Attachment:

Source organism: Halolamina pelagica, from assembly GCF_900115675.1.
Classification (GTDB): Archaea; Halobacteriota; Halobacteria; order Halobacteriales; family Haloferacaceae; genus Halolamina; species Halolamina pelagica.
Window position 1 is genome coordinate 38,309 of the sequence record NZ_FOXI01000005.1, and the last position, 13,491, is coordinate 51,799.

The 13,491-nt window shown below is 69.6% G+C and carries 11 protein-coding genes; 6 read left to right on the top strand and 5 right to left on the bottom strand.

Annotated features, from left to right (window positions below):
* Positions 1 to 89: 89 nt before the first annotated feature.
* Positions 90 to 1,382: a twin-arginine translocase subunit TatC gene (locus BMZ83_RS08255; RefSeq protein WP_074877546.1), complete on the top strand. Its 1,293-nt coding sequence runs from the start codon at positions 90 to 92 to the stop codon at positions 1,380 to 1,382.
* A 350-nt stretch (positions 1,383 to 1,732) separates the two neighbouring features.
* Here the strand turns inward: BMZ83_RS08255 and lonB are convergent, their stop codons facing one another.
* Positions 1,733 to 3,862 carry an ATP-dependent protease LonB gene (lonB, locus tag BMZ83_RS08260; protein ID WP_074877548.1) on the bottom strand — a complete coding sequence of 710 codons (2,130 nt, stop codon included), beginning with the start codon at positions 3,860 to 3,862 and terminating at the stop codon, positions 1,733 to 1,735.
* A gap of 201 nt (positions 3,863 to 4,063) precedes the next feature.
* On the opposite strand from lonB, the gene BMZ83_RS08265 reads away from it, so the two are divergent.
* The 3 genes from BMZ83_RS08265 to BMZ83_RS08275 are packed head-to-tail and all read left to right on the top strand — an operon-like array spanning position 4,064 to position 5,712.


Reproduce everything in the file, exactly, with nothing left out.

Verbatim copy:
Source organism: Halolamina pelagica, from assembly GCF_900115675.1.
Classification (GTDB): Archaea; Halobacteriota; Halobacteria; order Halobacteriales; family Haloferacaceae; genus Halolamina; species Halolamina pelagica.
Window position 1 is genome coordinate 38,309 of the sequence record NZ_FOXI01000005.1, and the last position, 13,491, is coordinate 51,799.

The 13,491-nt window shown below is 69.6% G+C and carries 11 protein-coding genes; 6 read left to right on the top strand and 5 right to left on the bottom strand.

Annotated features, from left to right (window positions below):
* Positions 1 to 89: 89 nt before the first annotated feature.
* Positions 90 to 1,382: a twin-arginine translocase subunit TatC gene (locus BMZ83_RS08255; RefSeq protein WP_074877546.1), complete on the top strand. Its 1,293-nt coding sequence runs from the start codon at positions 90 to 92 to the stop codon at positions 1,380 to 1,382.
* A 350-nt stretch (positions 1,383 to 1,732) separates the two neighbouring features.
* Here the strand turns inward: BMZ83_RS08255 and lonB are convergent, their stop codons facing one another.
* Positions 1,733 to 3,862 carry an ATP-dependent protease LonB gene (lonB, locus tag BMZ83_RS08260; protein ID WP_074877548.1) on the bottom strand — a complete coding sequence of 710 codons (2,130 nt, stop codon included), beginning with the start codon at positions 3,860 to 3,862 and terminating at the stop codon, positions 1,733 to 1,735.
* A gap of 201 nt (positions 3,863 to 4,063) precedes the next feature.
* On the opposite strand from lonB, the gene BMZ83_RS08265 reads away from it, so the two are divergent.
* The 3 genes from BMZ83_RS08265 to BMZ83_RS08275 are packed head-to-tail and all read left to right on the top strand — an operon-like array spanning position 4,064 to position 5,712.